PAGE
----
The Red Sox, winners of seven straight games, 19 of their last 23, and 32 of 44, find themselves on one of those delightful prolonged rolls where victory becomes a familiar ritual and everyone but the most cynical fans begin expecting them to win every day.
The cynics feel pretty good about their daily chances, too, of course. They just don’t want to admit it. If they’re not the exact same people who were saying “Be careful what you wish for” in October 2004, then they at least have direct lineage.
The state of the Sox here in late June is rather remarkable considering that they were nine games under .500 (11-20) as recently as May 11. They were 42-31 entering an American League East gauntlet in which they will play 20 of their next 23 games against division rivals Toronto, Tampa Bay, and New York, beginning with a three-game set against the Blue Jays that started Monday night.
It’s not a perfect parallel, but after taking two of three from the Cardinals and sweeping the Indians in their past two series, this feels somewhat similar to that pivotal point in the Celtics schedule in early February when they went from beating lousy teams to convincing us they were for real by beating good ones.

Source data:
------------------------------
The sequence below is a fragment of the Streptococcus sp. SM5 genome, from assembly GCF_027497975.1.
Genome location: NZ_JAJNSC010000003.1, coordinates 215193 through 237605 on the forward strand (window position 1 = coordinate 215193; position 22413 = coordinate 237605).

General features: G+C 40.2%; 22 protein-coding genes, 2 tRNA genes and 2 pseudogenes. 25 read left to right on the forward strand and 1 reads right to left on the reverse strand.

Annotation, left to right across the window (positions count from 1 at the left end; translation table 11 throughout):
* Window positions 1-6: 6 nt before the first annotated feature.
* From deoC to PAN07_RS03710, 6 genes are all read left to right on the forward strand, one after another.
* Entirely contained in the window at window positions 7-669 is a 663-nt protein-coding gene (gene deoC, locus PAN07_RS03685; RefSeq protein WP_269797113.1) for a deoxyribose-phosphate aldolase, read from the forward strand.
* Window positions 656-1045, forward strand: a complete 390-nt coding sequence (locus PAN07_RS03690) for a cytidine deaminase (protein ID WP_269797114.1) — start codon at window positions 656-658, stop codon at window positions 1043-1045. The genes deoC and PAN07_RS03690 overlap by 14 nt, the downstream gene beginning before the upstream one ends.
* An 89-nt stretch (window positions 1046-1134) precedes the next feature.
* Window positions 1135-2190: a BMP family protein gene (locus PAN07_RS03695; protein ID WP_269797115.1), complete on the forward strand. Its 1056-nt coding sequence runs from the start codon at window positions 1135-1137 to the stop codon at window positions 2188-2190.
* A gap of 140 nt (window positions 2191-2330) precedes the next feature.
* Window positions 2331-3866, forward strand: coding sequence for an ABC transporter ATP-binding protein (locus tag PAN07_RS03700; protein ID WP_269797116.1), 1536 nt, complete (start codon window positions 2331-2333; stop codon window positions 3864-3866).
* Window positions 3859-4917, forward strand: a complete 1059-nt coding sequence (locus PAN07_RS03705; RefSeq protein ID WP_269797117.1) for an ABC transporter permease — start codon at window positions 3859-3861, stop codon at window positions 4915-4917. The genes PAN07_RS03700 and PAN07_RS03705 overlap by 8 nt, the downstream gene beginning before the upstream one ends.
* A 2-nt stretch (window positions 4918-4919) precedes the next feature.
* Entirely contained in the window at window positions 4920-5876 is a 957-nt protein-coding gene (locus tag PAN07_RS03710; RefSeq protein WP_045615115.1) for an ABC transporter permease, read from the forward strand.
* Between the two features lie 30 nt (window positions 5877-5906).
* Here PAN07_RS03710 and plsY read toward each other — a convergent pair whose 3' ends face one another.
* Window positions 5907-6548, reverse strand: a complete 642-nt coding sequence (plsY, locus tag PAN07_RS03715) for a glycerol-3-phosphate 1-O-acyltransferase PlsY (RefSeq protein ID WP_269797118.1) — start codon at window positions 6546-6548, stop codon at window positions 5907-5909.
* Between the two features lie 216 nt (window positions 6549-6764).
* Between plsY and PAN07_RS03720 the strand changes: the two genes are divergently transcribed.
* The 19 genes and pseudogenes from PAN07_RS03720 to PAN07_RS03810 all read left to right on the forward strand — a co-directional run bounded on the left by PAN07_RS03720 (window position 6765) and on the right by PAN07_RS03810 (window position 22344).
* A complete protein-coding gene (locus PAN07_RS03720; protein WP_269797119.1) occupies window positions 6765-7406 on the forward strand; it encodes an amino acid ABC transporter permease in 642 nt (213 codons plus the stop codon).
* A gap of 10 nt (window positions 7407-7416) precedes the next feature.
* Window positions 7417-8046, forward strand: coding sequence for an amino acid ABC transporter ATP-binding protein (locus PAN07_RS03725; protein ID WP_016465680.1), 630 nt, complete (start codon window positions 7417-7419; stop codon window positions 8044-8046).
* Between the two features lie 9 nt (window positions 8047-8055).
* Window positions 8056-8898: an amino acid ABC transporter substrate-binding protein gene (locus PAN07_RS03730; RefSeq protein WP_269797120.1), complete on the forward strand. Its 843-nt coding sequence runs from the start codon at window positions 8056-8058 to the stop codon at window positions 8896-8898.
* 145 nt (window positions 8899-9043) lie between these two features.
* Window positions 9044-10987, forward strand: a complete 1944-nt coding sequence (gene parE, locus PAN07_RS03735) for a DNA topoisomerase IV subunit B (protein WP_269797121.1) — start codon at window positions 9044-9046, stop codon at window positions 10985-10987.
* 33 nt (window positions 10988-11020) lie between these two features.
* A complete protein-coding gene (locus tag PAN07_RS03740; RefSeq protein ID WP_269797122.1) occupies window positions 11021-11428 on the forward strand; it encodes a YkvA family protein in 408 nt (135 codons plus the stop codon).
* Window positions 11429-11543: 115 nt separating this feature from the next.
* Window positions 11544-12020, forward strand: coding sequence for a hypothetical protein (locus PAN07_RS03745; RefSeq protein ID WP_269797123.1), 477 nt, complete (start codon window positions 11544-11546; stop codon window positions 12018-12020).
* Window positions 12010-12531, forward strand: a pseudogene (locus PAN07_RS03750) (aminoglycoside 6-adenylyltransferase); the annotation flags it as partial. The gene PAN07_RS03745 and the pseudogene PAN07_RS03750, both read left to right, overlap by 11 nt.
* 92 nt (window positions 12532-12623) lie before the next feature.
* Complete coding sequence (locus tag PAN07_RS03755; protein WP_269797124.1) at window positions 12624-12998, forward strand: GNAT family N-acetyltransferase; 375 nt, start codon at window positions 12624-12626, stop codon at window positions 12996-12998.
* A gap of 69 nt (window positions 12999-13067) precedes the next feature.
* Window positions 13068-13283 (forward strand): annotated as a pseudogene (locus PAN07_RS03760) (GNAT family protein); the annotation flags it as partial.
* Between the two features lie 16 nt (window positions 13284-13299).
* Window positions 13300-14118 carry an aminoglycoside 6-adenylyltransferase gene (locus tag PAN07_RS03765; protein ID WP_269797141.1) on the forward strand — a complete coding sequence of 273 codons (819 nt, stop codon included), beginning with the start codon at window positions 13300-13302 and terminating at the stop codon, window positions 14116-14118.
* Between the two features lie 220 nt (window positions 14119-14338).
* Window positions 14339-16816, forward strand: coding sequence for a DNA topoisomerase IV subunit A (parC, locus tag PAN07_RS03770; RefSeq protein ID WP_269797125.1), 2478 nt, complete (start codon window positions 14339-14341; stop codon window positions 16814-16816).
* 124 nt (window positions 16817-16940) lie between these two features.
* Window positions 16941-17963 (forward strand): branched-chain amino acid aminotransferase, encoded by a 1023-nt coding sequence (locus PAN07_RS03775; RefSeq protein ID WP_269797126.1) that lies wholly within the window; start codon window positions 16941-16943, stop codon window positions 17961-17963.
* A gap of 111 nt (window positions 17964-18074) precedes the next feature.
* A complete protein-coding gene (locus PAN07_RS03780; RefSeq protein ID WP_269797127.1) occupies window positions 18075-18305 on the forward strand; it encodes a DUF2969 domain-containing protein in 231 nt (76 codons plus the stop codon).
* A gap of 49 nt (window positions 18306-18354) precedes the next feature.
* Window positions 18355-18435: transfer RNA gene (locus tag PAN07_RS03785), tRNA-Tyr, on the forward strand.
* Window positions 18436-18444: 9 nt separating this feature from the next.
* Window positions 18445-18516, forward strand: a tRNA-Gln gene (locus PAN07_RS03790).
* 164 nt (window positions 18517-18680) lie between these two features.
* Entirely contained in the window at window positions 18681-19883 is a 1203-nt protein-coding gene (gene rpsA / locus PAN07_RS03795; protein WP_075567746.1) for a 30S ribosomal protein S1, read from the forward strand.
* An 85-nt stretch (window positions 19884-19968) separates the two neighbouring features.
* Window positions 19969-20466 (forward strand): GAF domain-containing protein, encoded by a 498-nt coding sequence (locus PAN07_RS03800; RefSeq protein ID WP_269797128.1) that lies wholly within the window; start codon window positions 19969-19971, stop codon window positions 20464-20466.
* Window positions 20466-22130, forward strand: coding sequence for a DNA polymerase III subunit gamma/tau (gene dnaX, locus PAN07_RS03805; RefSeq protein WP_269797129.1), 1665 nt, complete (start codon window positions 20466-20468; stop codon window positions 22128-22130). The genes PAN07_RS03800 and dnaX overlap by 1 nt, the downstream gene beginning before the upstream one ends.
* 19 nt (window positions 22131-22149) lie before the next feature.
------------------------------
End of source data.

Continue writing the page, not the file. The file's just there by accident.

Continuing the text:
Honest answers, now. Back on, oh, April 27, did you expect the Red Sox to turn it around this fast and to this degree? I did not. I figured they’d be on the fringes of the wild-card race, because pretty much everyone who doesn’t play their home games in Oakland or Kansas City is on the fringes of the wild-card race.
But I did not expect this — an opportunity to be a team that not only makes the playoffs but has a chance to stick around for a while, provided they have decent luck with injuries and get the proper support/enhancements from the front office.
No, I did not expect the Red Sox to be in this position. But I do believe it’s obvious what needs to happen for them to continue to thrive and ultimately seize one of the three wild-card spots with relative ease.